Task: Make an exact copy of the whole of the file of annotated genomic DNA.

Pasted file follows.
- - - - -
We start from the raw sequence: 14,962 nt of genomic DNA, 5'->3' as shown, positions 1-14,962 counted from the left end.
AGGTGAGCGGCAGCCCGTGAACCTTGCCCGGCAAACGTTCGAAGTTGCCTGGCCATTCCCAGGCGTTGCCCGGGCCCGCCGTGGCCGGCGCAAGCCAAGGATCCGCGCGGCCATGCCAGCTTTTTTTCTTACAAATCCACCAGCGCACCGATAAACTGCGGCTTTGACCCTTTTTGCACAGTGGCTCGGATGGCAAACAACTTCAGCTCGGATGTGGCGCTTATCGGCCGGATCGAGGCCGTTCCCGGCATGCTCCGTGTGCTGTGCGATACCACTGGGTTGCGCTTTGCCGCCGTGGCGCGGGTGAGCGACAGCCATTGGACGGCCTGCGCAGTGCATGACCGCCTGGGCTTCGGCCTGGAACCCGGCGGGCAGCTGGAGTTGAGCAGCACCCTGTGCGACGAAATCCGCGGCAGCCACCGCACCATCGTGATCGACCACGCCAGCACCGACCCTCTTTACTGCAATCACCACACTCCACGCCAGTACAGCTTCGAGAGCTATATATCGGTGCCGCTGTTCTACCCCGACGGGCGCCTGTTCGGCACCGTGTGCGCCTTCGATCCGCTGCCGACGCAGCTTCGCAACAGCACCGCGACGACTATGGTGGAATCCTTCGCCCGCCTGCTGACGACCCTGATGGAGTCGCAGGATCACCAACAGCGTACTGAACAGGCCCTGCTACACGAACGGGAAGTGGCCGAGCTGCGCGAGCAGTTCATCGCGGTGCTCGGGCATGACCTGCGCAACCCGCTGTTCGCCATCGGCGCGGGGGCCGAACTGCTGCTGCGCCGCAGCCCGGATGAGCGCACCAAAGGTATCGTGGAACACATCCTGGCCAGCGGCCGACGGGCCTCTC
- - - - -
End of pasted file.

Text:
We start from the raw sequence: 14,962 nt of genomic DNA, 5'->3' as shown, positions 1-14,962 counted from the left end.
AGGTGAGCGGCAGCCCGTGAACCTTGCCCGGCAAACGTTCGAAGTTGCCTGGCCATTCCCAGGCGTTGCCCGGGCCCGCCGTGGCCGGCGCAAGCCAAGGATCCGCGCGGCCATGCCAGCTTTTTTTCTTACAAATCCACCAGCGCACCGATAAACTGCGGCTTTGACCCTTTTTGCACAGTGGCTCGGATGGCAAACAACTTCAGCTCGGATGTGGCGCTTATCGGCCGGATCGAGGCCGTTCCCGGCATGCTCCGTGTGCTGTGCGATACCACTGGGTTGCGCTTTGCCGCCGTGGCGCGGGTGAGCGACAGCCATTGGACGGCCTGCGCAGTGCATGACCGCCTGGGCTTCGGCCTGGAACCCGGCGGGCAGCTGGAGTTGAGCAGCACCCTGTGCGACGAAATCCGCGGCAGCCACCGCACCATCGTGATCGACCACGCCAGCACCGACCCTCTTTACTGCAATCACCACACTCCACGCCAGTACAGCTTCGAGAGCTATATATCGGTGCCGCTGTTCTACCCCGACGGGCGCCTGTTCGGCACCGTGTGCGCCTTCGATCCGCTGCCGACGCAGCTTCGCAACAGCACCGCGACGACTATGGTGGAATCCTTCGCCCGCCTGCTGACGACCCTGATGGAGTCGCAGGATCACCAACAGCGTACTGAACAGGCCCTGCTACACGAACGGGAAGTGGCCGAGCTGCGCGAGCAGTTCATCGCGGTGCTCGGGCATGACCTGCGCAACCCGCTGTTCGCCATCGGCGCGGGGGCCGAACTGCTGCTGCGCCGCAGCCCGGATGAGCGCACCAAAGGTATCGTGGAACACATCCTGGCCAGCGGCCGACGGGCCTCTC